the personnel of various commit- 
tees, after which the meeting ad- 

Friday afternoon, from 4:30 P.M., 
on, "Rotund Jawn" Mueller, or- of the N. F. S. D. in Ken- 
tucky, was masters of ceremonies. 
Having the two colonels, Fosdick 
and McClure, brought before him, 
in the presence of some 100 or more 
"frats," he proceeded to swear them 
in as Hooial members of No. 4, and 
presented them with emt)lem but- 
tons and red "frat" hats. But the 
Rotund one did not stop here, he 
went still further on, leading a 
parade of all "frats" present through 
the principal streets of the town, 
through the newspaper offices and 
through the Now Gilchev Hotel. 

Friday night, as per usuhI at all 
Reunions, Dr. and Mrs, Rogers had 
a reception in the school parlors. 

Saturday morning from 8:30 to 
9:45, the guest attended a showing 
of the National Association of the 
Deaf films at the Stout's Opera 
House. It was a rate treat to soe 
Dr. Gallandot, Dr. Fox, Dr. 
Draper, Or. Hotohkiss, etc. Mac 
Qregor, that Irishman! Too bad 
his flea story was cut short, and 
Wm. K. Marshall, in Yankee 
Doodle. It will be long before we 
forget them. 

Saturday morning from 9:30 until 
almost dinner time, tliere was a 
" Field Day" on the School track, 
in charge of Messrs. Payne and 
Martin and Miss Woolslayer. Va- 
rious contests and winners follow: 

Ladies' 26 yard dash — First, Miss 
Jesse Suttka ; second, Miss Mary 

Mens' 60 yard dash — First Gordon 
Kannapall ; second Filmore Jas- 

Fat Mens' Race — First, Alva Long; 
second, Jolm IT Miiell«»r. (Sliiinio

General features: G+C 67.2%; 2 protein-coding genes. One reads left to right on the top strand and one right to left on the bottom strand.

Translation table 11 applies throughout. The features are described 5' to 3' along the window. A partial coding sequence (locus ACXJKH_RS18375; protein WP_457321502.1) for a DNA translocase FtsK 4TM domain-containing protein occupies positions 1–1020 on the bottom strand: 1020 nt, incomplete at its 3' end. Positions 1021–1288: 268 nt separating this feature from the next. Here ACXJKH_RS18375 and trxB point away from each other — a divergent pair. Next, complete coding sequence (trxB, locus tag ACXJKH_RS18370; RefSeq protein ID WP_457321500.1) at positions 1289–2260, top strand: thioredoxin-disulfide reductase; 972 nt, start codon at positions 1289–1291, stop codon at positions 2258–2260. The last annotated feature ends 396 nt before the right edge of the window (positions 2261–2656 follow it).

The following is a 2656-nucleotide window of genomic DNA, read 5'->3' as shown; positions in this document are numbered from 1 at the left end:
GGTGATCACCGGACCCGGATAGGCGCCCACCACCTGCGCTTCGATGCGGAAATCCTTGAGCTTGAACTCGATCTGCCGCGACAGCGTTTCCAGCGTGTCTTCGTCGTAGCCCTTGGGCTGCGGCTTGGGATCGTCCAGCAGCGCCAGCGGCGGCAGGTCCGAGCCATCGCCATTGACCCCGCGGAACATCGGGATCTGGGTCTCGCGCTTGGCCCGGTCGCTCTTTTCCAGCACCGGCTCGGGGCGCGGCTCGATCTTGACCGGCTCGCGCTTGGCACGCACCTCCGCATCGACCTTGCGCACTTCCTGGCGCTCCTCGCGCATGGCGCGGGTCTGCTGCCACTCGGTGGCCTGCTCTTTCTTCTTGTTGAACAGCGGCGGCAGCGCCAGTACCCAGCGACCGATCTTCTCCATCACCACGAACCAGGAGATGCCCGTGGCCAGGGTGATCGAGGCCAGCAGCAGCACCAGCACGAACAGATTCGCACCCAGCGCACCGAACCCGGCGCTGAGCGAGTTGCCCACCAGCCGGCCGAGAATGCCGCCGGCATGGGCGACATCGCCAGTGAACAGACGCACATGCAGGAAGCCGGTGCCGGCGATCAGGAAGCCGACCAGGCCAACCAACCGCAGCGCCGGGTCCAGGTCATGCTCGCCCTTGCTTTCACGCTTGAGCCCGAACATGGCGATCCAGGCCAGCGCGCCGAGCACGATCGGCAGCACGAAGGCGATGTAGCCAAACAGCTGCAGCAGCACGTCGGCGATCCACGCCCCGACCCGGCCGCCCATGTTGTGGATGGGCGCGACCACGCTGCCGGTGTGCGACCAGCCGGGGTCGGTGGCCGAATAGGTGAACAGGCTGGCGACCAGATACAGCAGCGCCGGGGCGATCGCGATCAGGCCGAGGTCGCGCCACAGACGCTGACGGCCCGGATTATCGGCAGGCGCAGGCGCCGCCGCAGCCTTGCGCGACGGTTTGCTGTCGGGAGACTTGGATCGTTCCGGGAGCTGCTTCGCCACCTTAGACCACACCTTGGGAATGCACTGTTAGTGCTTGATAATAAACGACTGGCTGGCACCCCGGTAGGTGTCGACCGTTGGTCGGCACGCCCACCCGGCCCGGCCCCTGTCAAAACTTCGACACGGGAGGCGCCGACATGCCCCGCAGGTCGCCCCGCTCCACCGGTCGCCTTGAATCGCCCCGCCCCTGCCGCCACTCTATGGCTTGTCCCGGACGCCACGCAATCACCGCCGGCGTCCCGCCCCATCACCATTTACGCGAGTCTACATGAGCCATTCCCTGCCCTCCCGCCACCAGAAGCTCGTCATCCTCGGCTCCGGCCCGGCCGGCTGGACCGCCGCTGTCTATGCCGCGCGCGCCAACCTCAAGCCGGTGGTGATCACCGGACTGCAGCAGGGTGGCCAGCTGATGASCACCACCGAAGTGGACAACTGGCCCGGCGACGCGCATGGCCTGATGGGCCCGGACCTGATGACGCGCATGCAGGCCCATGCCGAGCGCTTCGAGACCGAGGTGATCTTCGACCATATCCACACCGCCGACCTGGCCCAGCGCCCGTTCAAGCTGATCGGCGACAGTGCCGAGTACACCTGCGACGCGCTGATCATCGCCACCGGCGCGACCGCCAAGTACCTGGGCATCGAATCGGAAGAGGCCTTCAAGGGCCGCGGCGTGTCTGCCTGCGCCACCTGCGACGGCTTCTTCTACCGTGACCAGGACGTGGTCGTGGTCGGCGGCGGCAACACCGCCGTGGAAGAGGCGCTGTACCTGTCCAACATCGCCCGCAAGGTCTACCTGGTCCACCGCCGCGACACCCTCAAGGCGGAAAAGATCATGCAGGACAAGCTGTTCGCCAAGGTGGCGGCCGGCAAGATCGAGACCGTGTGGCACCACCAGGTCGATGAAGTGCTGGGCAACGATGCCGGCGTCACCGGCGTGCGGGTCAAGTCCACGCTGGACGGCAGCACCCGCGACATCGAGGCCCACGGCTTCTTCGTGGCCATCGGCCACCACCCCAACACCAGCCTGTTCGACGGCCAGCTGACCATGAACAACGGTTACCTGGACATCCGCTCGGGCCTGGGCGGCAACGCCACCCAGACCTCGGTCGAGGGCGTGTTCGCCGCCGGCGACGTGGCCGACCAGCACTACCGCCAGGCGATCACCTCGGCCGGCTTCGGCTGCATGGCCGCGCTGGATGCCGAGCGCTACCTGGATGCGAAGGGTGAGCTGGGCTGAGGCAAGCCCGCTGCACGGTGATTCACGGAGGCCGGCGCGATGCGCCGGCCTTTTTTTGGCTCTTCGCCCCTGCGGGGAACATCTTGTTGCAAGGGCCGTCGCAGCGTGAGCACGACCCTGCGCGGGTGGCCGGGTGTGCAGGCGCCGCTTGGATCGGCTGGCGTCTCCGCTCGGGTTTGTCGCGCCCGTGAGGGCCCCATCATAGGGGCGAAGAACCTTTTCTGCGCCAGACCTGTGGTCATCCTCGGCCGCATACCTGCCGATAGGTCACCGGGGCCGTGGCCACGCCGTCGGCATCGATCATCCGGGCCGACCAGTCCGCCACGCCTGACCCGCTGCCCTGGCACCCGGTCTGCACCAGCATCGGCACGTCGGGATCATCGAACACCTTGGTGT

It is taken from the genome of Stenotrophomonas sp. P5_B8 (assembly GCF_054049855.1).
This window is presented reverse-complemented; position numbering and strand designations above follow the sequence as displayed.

John I) 

Needle anu ^ if lln<!t» — Won l)y 
Hope Porter and Miss F'^iora 

Watermelon Eating Contest — First, 
John Carver and Miss Helen 
Wood; second, Cantrill Kwing 
and Miss Sara Miller. 

Ladies' Popularity Ooutost — Some 
fifteen young ladies were Invited 
to stand in an enclosure for re 
view of the spectators. The 
judges wore evidently l)ought out 
beforehand — tlioy docledeii that 
Miss Helen Wood, of Louisville 
was the prettiest (nix, most popu 
lar) young lady present. 

Quick Dressing Contests— For men, 
won t)y Qoulon Kanu'tpoli. 
For ladies, won by Miss Mary 

Slow Walking Contest — For m«n, 
won by William E Hoy. For 
ladies, won by Mrs. John Welte 

Quick Cigar Lighting Contest — 
Won by Hope Porter and Miiis 
Flora Sirjiuss. 

Mutt and Jeff Siiow— Peter Noll, of 
Cincinnati, the tallest silent Ken 
tuokian in existence and Ollie P. 
CundlGf, of Louisville, the short- 
est silent Kentuckian we know of 
were placed on exhibition. Prize 
—to Noll— a "Big Ben" alarm 
clock — he needs it. To CnndiCf, 
a fountain pen. What use has 
ho for it ? 

Backward Walking Contest for 
men — First, Wni Bushy; Se- 
cond, Ansil Haggard, 

At 2 P.M., the group photograph 
of I lie Reunion was taken on the 
school lawn. There was many a 
wild scramble for seats of vantage. 

At 4 P.M., there was a busotiail 
game between the Louisville and 
Cincinnati l)oys, or ratlter Ohioan<i 
Kentucky boys, which resulted in a 
victoiy for which team, we are not 
informed, by a score of 12 to 11, 
with William E. (" Dummy") Hoy 
replacing one of the outflhlers on 
the losing team too late. Here we 
can not go into details because the 
offloial scorer, John T. Q. Carver, 
of Akron, good as he is at it, is ho 
careless he lost the score of the 

Mr, and Mrs. McClure had an in- 
formal reception at llioir home from 
4:.30to 5:30 P.M., to whioli they in- 
vited the elite of their former 

It was "Stunt Night" In the 
School ohapel from 7:30 to 9 p.m., in 
which former pupils and graduates 

" camo back" to Literary Society 
days. The features were Orient- 
al dances l>y Miss Woolslayer; a 
train story by Mr, Boetz and the 
Kannapell-LuFountaiu dondle team 
of single talking. 

The Danville alumni held a 
reception for former pupils, gra- 
duates and visitors in the School 
parlors after the " stunt" were over, 
dancing was indulged in until the 
wee sma' hours of the morning. 

Sunday morning, the Rev. 
Francis J, Cheek held divine reli- 
gious service in the chapel. 

Sunday afternoon, auto trips to 
Dix River, High Bridge, etc., were 
tlio order of the day, 

Sunday nigtit, memorial services 
in respect to departed officers of K.